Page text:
Depressive symptoms in persons with acute coronary syndrome: specific symptom scales and prognosis
Any type of content formally published in an academic journal, usually following a peer-review process.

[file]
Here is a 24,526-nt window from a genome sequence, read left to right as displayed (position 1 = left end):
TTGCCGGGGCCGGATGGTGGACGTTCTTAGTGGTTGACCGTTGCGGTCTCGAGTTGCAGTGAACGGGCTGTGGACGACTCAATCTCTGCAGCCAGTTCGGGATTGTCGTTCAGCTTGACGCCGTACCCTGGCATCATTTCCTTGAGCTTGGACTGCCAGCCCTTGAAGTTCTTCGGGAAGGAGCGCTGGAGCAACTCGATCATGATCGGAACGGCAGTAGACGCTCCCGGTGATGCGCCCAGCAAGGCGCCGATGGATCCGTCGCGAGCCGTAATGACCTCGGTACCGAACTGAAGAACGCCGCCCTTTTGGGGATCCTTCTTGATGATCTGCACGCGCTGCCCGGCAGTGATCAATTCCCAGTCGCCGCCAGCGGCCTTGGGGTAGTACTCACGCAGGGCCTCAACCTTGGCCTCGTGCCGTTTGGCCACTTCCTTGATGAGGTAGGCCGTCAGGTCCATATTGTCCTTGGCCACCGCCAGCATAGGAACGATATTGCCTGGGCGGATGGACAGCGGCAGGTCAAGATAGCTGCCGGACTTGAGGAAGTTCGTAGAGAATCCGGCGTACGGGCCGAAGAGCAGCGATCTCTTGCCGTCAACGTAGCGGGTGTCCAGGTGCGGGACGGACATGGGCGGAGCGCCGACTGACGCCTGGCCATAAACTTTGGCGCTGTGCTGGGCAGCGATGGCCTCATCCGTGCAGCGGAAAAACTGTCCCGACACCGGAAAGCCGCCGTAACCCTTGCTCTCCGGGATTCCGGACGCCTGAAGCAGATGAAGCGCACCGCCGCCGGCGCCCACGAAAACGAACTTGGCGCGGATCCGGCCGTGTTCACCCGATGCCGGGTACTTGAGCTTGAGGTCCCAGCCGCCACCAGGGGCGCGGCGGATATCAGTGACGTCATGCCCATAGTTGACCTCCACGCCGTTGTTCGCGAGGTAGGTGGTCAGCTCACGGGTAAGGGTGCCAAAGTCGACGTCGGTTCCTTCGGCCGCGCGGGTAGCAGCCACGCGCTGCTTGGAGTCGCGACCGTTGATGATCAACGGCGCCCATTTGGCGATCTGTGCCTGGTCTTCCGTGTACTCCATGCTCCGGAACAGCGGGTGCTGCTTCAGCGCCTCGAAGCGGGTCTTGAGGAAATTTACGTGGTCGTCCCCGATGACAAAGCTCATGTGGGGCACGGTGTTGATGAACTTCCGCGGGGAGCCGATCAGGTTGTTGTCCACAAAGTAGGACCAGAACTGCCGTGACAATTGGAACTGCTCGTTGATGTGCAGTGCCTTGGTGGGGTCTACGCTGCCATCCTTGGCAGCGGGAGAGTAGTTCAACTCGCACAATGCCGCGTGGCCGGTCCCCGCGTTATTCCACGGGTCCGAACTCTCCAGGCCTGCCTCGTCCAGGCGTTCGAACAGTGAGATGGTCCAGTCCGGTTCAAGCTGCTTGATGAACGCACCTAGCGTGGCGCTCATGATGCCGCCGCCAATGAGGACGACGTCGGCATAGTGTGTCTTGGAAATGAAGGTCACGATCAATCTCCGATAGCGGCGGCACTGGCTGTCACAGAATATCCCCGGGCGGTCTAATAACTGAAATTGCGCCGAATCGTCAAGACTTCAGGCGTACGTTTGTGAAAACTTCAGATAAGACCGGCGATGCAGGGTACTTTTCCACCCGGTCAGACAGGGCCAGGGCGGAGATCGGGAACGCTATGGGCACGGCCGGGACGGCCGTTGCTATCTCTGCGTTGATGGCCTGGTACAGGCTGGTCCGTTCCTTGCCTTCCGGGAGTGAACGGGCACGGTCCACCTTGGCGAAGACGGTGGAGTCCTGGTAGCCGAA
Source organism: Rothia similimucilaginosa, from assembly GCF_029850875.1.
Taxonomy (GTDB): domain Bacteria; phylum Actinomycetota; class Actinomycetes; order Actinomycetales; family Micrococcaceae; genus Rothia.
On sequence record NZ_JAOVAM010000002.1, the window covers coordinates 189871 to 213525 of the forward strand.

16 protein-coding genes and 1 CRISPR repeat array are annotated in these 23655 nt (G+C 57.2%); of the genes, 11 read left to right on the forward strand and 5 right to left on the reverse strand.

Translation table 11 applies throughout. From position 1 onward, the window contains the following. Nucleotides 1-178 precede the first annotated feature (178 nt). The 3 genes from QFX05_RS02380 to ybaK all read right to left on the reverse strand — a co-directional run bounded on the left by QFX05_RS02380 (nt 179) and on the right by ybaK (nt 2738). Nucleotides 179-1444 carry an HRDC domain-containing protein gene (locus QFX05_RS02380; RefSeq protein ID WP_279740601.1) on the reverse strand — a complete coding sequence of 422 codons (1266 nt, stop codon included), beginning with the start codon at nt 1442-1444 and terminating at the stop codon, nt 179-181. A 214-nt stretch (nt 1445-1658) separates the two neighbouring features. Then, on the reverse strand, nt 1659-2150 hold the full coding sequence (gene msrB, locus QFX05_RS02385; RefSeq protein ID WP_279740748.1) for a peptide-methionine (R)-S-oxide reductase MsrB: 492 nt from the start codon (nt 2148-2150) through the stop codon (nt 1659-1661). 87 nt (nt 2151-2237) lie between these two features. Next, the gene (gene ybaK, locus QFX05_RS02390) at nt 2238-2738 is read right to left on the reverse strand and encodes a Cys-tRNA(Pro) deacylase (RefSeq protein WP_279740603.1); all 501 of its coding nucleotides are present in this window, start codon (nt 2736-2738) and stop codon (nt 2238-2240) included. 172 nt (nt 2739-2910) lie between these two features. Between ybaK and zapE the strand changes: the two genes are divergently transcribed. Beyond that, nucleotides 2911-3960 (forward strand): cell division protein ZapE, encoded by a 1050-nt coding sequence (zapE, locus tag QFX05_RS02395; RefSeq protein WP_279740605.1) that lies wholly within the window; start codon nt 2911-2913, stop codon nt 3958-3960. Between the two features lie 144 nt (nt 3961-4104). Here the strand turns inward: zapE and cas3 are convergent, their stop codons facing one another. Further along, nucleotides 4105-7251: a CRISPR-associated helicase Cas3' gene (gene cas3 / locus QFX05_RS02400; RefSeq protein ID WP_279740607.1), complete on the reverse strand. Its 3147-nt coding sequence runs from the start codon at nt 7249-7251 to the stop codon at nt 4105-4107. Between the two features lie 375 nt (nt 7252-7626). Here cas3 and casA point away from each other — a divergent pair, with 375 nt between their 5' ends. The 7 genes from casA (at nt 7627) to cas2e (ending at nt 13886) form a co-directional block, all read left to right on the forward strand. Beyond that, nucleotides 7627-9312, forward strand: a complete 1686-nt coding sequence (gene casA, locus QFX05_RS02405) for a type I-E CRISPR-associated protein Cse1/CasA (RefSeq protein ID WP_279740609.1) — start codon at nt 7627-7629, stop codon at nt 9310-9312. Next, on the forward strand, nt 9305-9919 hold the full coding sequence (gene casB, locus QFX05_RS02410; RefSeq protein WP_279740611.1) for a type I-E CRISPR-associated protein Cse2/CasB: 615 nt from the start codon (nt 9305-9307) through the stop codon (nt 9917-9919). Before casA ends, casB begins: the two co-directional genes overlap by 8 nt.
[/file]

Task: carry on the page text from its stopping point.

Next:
Objective To determine which particular depressive symptom scales, derived from three scales, predicted poorer prognosis in persons with acute coronary syndrome (ACS). Methods Hospitalised ACS patients (n=408) completed questionnaires (depression, vital exhaustion). Mokken scaling derived unidimensional scales. Major cardiac events (cardiac mortality, ACS, unplanned revascularisation) were assessed at median 67 weeks post-event. Results Only depressive symptoms of fatigue-sadness predicted prognosis in univariate (hazard ratio [HR]=1.8, 95% CI 1.1–3.0, p=0.025) and multivariate analysis (HR=1.8, 95% CI 1.1–2.9, p=0.025). Symptoms of anhedonia (HR=1.6, 95% CI 0.9–2.8, p=0.102) and depressive cognitions (HR=1.3, 95% CI 0.7–2.2, p=0.402) did not. Conclusion Symptoms of fatigue-sadness, but not other symptoms, were associated with increased risk of major cardiac events. Depression should be considered as a multidimensional, rather than a unidimensional, entity when designing interventions.